Immigrants Who aren’t Supposed to be in the Room

How does a bastard, orphan, son of a whore Hamilton
and a Scotsman, dropped in the middle of a
forgotten spot in the Caribbean by providence,
impoverished, in squalor,
grow up to be a hero and a scholar?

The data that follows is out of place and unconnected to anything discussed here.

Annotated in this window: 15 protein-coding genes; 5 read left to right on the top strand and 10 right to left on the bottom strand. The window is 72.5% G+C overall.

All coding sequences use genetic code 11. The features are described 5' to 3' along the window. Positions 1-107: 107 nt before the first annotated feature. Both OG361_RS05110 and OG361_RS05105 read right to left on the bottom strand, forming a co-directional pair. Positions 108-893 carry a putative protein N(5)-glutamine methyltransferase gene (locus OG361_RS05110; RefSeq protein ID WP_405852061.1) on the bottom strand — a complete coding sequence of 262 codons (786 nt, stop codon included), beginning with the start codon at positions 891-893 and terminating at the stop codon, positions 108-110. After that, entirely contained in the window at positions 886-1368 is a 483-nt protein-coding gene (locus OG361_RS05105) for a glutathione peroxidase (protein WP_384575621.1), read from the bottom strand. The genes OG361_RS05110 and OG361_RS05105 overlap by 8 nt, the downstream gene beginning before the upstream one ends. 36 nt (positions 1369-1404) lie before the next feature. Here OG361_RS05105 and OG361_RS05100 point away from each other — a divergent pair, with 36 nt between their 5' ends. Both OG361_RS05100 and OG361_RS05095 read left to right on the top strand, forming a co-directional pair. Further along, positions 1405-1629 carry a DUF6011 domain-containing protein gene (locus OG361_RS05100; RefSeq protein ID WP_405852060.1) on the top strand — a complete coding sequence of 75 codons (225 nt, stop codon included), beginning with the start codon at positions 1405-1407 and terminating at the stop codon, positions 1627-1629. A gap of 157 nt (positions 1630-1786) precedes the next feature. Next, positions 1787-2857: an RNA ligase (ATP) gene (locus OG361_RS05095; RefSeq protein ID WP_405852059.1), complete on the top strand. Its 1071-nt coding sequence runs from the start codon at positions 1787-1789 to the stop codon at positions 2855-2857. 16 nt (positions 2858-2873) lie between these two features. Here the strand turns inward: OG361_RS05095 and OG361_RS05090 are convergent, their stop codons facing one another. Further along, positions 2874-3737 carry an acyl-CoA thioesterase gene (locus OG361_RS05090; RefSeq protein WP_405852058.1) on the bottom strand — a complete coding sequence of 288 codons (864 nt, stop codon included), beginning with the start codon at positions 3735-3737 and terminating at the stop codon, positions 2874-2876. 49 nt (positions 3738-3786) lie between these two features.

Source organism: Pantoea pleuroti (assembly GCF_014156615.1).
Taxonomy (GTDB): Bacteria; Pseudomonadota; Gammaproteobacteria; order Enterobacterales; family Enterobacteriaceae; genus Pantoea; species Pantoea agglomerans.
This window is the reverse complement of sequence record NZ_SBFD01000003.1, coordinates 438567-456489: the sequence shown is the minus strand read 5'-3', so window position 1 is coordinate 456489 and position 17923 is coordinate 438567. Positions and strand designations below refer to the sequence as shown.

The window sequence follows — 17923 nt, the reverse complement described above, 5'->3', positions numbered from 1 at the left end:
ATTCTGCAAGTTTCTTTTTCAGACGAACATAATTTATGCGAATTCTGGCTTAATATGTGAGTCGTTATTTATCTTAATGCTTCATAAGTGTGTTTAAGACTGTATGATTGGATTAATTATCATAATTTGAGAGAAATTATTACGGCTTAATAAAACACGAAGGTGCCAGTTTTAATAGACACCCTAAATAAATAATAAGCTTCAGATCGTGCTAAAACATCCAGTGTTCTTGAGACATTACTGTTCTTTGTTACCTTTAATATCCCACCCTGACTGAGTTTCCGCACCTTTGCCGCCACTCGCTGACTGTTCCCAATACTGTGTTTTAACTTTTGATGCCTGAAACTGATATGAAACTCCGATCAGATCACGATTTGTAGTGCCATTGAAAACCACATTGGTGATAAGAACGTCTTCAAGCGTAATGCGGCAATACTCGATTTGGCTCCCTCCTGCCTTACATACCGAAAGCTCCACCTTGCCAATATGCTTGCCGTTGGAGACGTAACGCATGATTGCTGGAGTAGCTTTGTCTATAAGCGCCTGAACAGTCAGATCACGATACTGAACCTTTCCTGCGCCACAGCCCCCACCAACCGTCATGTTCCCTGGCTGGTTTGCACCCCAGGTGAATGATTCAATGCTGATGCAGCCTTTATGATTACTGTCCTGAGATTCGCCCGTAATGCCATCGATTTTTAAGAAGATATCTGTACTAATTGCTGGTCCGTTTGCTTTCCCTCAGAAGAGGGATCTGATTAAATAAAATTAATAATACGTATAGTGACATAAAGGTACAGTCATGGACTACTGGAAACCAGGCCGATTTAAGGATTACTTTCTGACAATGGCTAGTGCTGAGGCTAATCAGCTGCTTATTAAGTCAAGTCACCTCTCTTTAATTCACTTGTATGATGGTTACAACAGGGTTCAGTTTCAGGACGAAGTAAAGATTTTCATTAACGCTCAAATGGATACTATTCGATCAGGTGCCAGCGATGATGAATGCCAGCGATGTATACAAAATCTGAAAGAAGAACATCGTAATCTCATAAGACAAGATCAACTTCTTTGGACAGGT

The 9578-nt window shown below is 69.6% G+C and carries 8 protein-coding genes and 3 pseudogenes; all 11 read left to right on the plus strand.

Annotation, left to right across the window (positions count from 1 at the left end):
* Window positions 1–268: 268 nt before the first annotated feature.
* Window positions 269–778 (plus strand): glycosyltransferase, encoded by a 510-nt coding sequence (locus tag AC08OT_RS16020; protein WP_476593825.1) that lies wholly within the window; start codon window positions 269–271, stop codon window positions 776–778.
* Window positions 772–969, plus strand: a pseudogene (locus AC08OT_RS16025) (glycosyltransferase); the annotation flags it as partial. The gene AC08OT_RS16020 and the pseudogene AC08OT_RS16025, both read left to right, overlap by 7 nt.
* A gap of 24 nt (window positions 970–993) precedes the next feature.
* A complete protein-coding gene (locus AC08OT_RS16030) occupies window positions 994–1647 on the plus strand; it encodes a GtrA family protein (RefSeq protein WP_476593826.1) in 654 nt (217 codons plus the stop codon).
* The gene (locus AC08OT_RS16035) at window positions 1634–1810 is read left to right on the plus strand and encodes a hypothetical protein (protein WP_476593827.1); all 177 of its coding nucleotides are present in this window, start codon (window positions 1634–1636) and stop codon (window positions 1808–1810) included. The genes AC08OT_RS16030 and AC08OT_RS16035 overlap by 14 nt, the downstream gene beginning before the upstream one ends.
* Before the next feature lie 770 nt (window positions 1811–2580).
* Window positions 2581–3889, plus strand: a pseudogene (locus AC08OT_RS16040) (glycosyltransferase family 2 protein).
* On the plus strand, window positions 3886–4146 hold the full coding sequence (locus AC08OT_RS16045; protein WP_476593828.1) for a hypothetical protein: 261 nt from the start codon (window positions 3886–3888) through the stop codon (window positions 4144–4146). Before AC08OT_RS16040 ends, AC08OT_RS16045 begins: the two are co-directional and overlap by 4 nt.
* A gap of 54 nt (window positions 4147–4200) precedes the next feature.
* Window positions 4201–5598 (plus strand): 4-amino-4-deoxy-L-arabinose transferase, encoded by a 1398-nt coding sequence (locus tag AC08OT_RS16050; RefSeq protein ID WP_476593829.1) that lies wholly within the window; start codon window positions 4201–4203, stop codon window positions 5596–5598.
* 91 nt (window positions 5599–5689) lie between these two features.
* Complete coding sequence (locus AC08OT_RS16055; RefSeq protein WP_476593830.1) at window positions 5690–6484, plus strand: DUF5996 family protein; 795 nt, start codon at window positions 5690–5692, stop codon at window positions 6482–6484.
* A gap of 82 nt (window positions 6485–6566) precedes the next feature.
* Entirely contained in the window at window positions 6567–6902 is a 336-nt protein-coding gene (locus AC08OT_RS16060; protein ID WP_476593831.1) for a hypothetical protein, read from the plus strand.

With these words, the Tony-award winning Broadway play, Hamilton, opens, as the privileged Founding Father “trust-fund babies” of their time wonder how a street rat can out-write, out-produce and out-think them. And yet, the musical based on Alexander Hamilton’s life is really a story of the trials and tribulations faced by many first-generation immigrants, then and today, regardless of their importance in sustaining and maintaining the nation. Toward the end of Act 1 as Lafayette and Hamilton ride toward victory at Yorktown — and by extension the Revolutionary War — buried in the rap, are the words “Immigrants: We get the job done.”



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